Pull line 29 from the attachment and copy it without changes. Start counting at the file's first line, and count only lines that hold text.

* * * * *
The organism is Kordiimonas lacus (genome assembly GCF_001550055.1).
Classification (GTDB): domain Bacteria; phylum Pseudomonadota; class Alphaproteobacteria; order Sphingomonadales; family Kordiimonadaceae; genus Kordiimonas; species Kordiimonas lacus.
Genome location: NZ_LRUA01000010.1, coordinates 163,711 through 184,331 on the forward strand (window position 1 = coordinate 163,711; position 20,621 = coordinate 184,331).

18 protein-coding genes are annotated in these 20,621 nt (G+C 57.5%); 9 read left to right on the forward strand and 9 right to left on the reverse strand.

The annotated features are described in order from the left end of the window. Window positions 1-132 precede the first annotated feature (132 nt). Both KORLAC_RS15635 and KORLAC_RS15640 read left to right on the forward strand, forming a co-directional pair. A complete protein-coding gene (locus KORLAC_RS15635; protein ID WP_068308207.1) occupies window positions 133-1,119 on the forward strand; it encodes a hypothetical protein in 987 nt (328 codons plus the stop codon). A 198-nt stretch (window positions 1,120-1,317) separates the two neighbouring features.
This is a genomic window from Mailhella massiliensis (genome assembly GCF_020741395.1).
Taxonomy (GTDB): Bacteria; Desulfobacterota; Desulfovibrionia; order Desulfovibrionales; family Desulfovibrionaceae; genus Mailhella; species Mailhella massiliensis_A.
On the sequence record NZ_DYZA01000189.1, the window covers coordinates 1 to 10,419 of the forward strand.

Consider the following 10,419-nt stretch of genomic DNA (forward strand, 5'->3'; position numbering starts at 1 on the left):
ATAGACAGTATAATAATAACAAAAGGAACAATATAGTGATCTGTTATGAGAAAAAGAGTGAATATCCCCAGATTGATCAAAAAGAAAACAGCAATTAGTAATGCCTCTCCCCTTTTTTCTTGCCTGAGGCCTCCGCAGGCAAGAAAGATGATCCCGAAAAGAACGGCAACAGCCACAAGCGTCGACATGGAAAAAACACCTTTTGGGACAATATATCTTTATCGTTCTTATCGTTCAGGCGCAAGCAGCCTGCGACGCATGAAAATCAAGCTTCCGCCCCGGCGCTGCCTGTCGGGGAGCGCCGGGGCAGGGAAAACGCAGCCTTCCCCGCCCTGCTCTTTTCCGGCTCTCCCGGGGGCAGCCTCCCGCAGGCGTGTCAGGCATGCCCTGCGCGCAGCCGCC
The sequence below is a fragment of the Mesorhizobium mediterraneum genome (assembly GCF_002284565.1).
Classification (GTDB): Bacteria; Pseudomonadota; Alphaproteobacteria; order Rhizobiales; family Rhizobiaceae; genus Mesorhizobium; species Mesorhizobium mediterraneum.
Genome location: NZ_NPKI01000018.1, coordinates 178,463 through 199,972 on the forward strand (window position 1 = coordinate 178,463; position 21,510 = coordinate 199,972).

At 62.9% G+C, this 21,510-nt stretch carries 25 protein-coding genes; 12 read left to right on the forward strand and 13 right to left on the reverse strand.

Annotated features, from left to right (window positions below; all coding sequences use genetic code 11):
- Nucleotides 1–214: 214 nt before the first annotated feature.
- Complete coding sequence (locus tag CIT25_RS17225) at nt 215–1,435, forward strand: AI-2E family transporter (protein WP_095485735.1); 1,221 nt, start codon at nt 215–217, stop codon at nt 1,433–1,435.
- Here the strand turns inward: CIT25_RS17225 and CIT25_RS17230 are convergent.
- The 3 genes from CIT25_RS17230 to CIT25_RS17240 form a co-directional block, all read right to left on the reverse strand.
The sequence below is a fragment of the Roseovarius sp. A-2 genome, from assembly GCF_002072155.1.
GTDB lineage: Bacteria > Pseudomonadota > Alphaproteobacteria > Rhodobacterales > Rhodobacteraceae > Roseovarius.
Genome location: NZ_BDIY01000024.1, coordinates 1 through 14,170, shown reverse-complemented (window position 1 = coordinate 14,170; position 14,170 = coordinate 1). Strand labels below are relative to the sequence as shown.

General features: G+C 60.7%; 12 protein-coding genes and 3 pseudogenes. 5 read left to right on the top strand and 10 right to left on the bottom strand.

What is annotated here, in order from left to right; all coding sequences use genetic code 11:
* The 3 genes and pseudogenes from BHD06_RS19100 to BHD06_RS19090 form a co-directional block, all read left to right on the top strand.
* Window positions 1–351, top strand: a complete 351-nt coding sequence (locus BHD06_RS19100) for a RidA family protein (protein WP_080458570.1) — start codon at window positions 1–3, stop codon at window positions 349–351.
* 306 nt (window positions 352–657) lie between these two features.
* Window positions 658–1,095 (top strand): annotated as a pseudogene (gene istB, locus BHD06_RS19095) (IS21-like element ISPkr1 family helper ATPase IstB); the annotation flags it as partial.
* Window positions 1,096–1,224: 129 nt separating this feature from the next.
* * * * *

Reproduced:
* Window positions 1,096–1,224: 129 nt separating this feature from the next.